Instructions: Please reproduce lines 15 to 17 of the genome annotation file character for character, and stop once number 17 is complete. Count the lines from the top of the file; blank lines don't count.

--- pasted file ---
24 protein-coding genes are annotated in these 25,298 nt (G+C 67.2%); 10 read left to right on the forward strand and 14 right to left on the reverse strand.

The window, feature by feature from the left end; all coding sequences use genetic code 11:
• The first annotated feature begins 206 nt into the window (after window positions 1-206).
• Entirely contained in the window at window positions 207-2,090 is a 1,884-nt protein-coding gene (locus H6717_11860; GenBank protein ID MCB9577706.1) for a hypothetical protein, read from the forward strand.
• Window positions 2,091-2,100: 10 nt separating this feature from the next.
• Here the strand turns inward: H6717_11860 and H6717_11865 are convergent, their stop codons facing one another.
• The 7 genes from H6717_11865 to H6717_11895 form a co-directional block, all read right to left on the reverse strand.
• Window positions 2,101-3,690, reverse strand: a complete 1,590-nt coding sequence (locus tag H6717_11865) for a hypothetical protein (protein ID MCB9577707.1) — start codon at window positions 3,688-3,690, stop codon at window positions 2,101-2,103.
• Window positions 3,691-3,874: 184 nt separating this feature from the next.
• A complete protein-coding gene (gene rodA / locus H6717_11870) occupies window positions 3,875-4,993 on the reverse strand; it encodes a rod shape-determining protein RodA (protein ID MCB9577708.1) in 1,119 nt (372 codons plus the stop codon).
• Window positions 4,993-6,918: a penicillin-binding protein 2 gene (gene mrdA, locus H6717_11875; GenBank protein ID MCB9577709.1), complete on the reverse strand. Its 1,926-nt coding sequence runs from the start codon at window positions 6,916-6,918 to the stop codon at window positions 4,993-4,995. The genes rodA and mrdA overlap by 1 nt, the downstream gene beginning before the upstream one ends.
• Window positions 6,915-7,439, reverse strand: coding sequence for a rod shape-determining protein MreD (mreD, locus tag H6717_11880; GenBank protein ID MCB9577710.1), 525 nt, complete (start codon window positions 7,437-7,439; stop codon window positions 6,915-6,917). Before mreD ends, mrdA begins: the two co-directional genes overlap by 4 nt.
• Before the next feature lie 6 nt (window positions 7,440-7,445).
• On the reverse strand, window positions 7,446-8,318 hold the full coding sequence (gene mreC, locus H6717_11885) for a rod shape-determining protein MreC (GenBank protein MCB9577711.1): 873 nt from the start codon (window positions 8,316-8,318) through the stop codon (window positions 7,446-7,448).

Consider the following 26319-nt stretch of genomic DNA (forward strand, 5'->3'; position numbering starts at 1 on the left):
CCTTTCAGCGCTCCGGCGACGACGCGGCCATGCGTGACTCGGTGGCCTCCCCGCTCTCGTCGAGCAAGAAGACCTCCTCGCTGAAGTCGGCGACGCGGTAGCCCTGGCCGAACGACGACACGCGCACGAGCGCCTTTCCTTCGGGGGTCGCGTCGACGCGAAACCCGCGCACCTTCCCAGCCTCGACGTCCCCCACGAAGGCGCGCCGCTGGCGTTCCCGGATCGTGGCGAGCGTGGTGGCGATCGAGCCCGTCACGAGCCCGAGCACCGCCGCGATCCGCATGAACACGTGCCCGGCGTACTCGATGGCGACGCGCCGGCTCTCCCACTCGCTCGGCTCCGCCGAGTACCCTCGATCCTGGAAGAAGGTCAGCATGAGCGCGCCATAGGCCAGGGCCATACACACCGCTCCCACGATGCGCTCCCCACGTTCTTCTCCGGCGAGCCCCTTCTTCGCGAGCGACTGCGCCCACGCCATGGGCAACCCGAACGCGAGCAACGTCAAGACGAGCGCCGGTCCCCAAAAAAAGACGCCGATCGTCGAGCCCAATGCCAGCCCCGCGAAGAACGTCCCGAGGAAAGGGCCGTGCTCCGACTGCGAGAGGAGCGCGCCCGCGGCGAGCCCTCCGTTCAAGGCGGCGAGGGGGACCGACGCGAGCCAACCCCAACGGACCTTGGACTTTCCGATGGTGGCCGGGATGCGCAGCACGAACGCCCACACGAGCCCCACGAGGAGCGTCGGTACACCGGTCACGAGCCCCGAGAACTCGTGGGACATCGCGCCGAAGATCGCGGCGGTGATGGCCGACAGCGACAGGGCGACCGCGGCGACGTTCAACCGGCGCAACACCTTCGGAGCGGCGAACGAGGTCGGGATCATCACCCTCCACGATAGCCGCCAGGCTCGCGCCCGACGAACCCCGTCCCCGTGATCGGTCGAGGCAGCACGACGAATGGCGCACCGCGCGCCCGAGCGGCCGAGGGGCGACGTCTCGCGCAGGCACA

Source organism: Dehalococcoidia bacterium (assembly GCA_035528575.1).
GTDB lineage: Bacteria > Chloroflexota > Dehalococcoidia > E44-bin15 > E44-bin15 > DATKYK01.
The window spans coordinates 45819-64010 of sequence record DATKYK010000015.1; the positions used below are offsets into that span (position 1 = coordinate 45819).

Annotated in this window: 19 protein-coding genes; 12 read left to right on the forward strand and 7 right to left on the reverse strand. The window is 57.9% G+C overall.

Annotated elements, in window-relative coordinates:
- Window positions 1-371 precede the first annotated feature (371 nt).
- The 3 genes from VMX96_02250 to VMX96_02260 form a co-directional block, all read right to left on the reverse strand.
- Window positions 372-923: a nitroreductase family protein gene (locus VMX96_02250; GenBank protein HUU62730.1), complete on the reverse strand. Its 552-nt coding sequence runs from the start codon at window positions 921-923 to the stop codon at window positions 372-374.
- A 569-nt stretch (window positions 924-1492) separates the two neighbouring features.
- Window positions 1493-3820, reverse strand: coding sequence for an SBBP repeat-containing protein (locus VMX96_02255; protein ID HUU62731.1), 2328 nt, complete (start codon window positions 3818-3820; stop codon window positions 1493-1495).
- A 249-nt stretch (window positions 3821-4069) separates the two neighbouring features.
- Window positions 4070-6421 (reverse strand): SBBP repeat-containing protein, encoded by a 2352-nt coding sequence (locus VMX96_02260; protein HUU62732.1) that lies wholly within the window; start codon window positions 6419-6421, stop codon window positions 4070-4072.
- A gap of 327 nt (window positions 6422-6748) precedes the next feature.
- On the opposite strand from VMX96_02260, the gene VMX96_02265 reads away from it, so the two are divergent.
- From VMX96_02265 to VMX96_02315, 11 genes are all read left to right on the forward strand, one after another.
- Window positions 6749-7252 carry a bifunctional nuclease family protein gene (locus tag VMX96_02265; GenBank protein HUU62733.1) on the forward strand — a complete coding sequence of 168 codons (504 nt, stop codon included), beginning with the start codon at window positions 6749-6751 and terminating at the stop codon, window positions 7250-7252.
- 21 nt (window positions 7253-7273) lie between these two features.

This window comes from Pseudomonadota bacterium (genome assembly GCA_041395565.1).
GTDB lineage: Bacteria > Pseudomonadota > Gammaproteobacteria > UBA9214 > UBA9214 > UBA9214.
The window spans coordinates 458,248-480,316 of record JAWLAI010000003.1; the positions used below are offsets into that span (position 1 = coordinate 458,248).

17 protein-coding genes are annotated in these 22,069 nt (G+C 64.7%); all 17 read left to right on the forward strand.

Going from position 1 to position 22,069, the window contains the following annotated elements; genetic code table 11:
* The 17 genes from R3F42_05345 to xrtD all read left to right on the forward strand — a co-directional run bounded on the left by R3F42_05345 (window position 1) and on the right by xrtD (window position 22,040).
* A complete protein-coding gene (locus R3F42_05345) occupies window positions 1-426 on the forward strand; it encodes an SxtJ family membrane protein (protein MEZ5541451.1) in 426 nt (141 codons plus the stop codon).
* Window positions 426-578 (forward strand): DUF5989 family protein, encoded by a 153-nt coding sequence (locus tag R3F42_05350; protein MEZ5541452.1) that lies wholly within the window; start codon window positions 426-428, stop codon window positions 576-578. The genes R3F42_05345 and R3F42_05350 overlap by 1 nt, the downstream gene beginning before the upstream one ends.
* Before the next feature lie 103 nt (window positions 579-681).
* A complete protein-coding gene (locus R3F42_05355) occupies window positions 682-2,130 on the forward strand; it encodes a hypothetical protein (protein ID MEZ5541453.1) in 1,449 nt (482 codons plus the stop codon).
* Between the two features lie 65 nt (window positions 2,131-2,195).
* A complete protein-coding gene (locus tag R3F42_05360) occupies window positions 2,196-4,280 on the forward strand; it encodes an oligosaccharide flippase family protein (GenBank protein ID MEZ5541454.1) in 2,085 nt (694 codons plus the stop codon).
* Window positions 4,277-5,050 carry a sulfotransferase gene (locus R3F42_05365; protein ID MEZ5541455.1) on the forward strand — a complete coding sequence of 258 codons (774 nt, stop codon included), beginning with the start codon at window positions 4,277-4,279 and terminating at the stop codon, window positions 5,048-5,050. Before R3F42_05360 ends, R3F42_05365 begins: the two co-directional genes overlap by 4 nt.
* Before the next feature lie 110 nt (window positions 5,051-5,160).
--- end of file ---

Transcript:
Consider the following 26319-nt stretch of genomic DNA (forward strand, 5'->3'; position numbering starts at 1 on the left):
CCTTTCAGCGCTCCGGCGACGACGCGGCCATGCGTGACTCGGTGGCCTCCCCGCTCTCGTCGAGCAAGAAGACCTCCTCGCTGAAGTCGGCGACGCGGTAGCCCTGGCCGAACGACGACACGCGCACGAGCGCCTTTCCTTCGGGGGTCGCGTCGACGCGAAACCCGCGCACCTTCCCAGCCTCGACGTCCCCCACGAAGGCGCGCCGCTGGCGTTCCCGGATCGTGGCGAGCGTGGTGGCGATCGAGCCCGTCACGAGCCCGAGCACCGCCGCGATCCGCATGAACACGTGCCCGGCGTACTCGATGGCGACGCGCCGGCTCTCCCACTCGCTCGGCTCCGCCGAGTACCCTCGATCCTGGAAGAAGGTCAGCATGAGCGCGCCATAGGCCAGGGCCATACACACCGCTCCCACGATGCGCTCCCCACGTTCTTCTCCGGCGAGCCCCTTCTTCGCGAGCGACTGCGCCCACGCCATGGGCAACCCGAACGCGAGCAACGTCAAGACGAGCGCCGGTCCCCAAAAAAAGACGCCGATCGTCGAGCCCAATGCCAGCCCCGCGAAGAACGTCCCGAGGAAAGGGCCGTGCTCCGACTGCGAGAGGAGCGCGCCCGCGGCGAGCCCTCCGTTCAAGGCGGCGAGGGGGACCGACGCGAGCCAACCCCAACGGACCTTGGACTTTCCGATGGTGGCCGGGATGCGCAGCACGAACGCCCACACGAGCCCCACGAGGAGCGTCGGTACACCGGTCACGAGCCCCGAGAACTCGTGGGACATCGCGCCGAAGATCGCGGCGGTGATGGCCGACAGCGACAGGGCGACCGCGGCGACGTTCAACCGGCGCAACACCTTCGGAGCGGCGAACGAGGTCGGGATCATCACCCTCCACGATAGCCGCCAGGCTCGCGCCCGACGAACCCCGTCCCCGTGATCGGTCGAGGCAGCACGACGAATGGCGCACCGCGCGCCCGAGCGGCCGAGGGGCGACGTCTCGCGCAGGCACA

Source organism: Dehalococcoidia bacterium (assembly GCA_035528575.1).